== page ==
In the first part of this short blog series on the application of micro-CHP within residential care homes Adveco explained why CHP (Combined Heat and Power) is often chosen for new builds. In this second part, we turn our attention to why you would upgrade existing facilities to m-CHP…
The cost of deploying CHP within care homes is, without doubt, the deciding factor for the majority of managers. When calculating the operational cost savings, we need to take the cost of the offset electricity and thermal energy, and deduct the costs of the energy coming in, in other words, the price of the gas, and the maintenance costs. The other key input is the number of run hours per year that the CHP appliance will operate.
A CHP is very different to a boiler, which other than an annual service you would typically tend to forget about. Inside the CHP casing is a gas-powered automobile engine, with high stressed moving parts that will require necessary repairs over time that could reduce savings. So, you need to be aware of the ongoing investment needed when operating CHP to support regular pay as you go maintenance and repair. Once the cost of maintenance is factored in, the operating costs can be determined based on electricity and gas prices.
To understand what these operational costs look like, I am going to cite current figures based on the installation of a TOTEM T25 micro-CHP unit. From our experience, these are typically the size of a unit a larger care home will install. Firstly, being gas-powered, the CHP is a far better option when the cost of gas is less than electric, which has been the trend since 2015. Currently, based on medium non-domestic rates, a T25 will save £1.50 per hour that it runs. Let’s consider the expectation on run hours per year, many CHP units that have gone in will run relatively short hours per year just to increase the efficiency of the building to meet carbon requirements. Looking at the demands of the London Plan, for example, 2,500 run hours may be sufficient to meet the additional carbon savings demanded. At that lower run rate, the CHP is still going to save £3,750 savings per year.
This may not be enough to provide a true payback, but are interesting savings in an inherited, new building, where the cost of the CHP is part of the cost of the building and does not have to be proven to pay back. The decision is only to run it and save £3,750, or not and save nothing.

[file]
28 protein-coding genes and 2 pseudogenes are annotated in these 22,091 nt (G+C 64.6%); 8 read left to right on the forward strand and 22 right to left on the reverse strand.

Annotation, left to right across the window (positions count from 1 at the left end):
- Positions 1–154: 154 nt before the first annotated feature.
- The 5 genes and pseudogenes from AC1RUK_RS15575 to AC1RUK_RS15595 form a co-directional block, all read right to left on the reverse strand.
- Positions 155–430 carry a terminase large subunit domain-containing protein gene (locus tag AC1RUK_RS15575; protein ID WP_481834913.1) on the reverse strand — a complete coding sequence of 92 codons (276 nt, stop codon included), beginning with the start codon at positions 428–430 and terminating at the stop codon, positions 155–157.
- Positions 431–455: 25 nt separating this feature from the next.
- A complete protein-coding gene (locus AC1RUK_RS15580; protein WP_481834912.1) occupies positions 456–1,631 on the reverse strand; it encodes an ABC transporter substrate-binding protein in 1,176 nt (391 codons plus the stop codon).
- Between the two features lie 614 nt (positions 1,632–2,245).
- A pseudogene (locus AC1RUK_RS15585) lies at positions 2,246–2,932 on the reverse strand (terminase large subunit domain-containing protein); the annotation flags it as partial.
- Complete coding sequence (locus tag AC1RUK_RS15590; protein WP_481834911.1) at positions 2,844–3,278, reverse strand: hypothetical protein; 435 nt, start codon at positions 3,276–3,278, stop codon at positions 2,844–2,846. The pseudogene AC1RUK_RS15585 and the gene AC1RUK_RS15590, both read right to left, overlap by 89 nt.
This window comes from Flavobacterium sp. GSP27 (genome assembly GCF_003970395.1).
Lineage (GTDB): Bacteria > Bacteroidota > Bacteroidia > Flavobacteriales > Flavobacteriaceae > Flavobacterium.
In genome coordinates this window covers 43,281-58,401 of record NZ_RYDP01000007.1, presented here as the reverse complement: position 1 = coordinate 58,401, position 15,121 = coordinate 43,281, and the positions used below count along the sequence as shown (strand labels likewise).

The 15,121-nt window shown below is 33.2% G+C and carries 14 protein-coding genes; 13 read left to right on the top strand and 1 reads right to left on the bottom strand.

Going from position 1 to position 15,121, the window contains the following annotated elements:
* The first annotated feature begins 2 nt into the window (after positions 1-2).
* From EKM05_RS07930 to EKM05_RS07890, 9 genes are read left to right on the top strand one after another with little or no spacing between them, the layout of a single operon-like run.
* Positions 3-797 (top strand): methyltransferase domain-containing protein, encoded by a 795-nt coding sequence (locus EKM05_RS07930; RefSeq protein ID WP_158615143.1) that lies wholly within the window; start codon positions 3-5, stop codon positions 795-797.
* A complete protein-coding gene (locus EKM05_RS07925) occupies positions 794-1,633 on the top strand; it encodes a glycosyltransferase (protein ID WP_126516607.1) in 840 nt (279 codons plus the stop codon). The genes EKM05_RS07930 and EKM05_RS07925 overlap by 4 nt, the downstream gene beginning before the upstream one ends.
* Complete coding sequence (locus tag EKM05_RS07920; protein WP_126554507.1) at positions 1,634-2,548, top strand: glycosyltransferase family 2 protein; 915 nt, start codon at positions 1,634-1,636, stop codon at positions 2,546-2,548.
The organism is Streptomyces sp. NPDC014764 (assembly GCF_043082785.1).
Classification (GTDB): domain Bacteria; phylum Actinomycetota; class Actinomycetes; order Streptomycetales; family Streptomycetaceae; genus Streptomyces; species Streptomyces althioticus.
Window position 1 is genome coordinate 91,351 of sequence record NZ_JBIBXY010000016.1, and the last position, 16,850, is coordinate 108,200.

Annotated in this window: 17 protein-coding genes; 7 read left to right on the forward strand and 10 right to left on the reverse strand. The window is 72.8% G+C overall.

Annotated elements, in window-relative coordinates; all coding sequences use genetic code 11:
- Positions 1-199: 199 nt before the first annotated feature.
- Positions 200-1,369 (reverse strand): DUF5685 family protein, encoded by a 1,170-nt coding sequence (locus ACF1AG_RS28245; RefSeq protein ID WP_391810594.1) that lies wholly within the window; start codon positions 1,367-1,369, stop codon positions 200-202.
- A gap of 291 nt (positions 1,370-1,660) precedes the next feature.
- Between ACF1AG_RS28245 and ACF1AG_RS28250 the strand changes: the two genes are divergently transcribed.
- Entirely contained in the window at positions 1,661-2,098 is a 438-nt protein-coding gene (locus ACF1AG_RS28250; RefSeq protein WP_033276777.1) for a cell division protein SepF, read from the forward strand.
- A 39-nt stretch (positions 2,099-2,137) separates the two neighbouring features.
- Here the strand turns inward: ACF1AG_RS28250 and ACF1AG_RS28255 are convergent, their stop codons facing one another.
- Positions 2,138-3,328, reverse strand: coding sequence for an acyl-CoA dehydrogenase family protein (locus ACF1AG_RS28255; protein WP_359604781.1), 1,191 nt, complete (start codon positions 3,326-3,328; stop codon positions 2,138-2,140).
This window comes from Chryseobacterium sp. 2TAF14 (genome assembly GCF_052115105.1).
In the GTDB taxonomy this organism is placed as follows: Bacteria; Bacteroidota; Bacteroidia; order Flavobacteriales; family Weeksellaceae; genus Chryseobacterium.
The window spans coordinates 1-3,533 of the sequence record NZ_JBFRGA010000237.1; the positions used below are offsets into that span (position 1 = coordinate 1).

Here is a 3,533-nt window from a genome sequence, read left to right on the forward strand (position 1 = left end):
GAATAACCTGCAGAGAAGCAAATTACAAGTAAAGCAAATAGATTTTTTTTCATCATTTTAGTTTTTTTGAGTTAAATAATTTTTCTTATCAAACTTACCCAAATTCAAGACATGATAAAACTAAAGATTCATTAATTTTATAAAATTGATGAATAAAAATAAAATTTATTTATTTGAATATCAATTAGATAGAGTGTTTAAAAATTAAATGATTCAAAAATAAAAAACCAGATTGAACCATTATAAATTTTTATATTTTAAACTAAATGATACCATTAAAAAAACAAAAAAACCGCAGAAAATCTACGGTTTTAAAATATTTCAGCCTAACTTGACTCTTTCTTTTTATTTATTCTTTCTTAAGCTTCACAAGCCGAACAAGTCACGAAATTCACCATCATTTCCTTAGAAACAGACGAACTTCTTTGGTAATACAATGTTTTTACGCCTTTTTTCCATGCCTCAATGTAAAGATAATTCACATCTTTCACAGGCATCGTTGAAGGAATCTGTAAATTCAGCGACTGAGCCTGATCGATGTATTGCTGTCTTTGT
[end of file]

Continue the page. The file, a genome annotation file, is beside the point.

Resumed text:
Upgrading to CHP
But what if you want to upgrade your plant room, when is right to Include CHP? The technology offers a number of advantages, the micro-CHP is especially easier to install, passing through a standard 60cm doorframe and able to be installed internally, avoiding the need for external space or rooftop placement which would be needed for say solar photovoltaics (PV) which is another common choice for onsite energy generation. CHP also offers better payback than Air Source Heat Pumps (ASHP) and with inclusion in the Government’s new SEG payments, you can profit from additional energy generated by selling it back to the grid from your CHP at a guaranteed tariff. There is also the bonus of increased resiliency for your DHW and then there are the running cost savings.
The cost of a T25 is £50,000, with savings per hour (including maintenance) of £1.50, so it requires 33,333 run hours to achieve payback. Saving just £3,750 per year means the only driver is carbon savings and that would not alone warrant the investment in an existing building.
If the building is right for CHP, then it is worth considering as an upgrade. CHP saves money when it runs, it’s the opposite of a boiler which costs money when it runs so we want that to be off and the CHP on. The ideal applications are ones with large DHW loads where people are residing. With a large care home, the expectation would be to run a CHP 24 hours per day during the heating season, dropping to 12-14 hours per day outside heating season. This gives us an average running of 18 hours per day throughout the year or 6,700 run hours per year. That equates to a five-year payback, and with 10-year operating plan in place the potential savings will be £50,000 if your building is suited to the technology.
Alexandra House, operated by Care South, is a two-storey, 58-room residential care and nursing home in Poole, it has a T20 CHP working in conjunction with a custom-built 2500-litre buffer vessel, as well as a cascade of two AO Smith Upsilon 110 boilers and two AO Smith IT500 indirect calorifiers. This is all supplied as a complete package, alongside ancillaries and backup heating components via electric immersion elements. The design of the hot water and heating system at Alexandra House is projected to achieve more than 7,100 CHP run hours per year, resulting in annual carbon reductions in excess of 44.5 tonnes and providing expected energy savings, inclusive of CHP maintenance costs, of £7,500.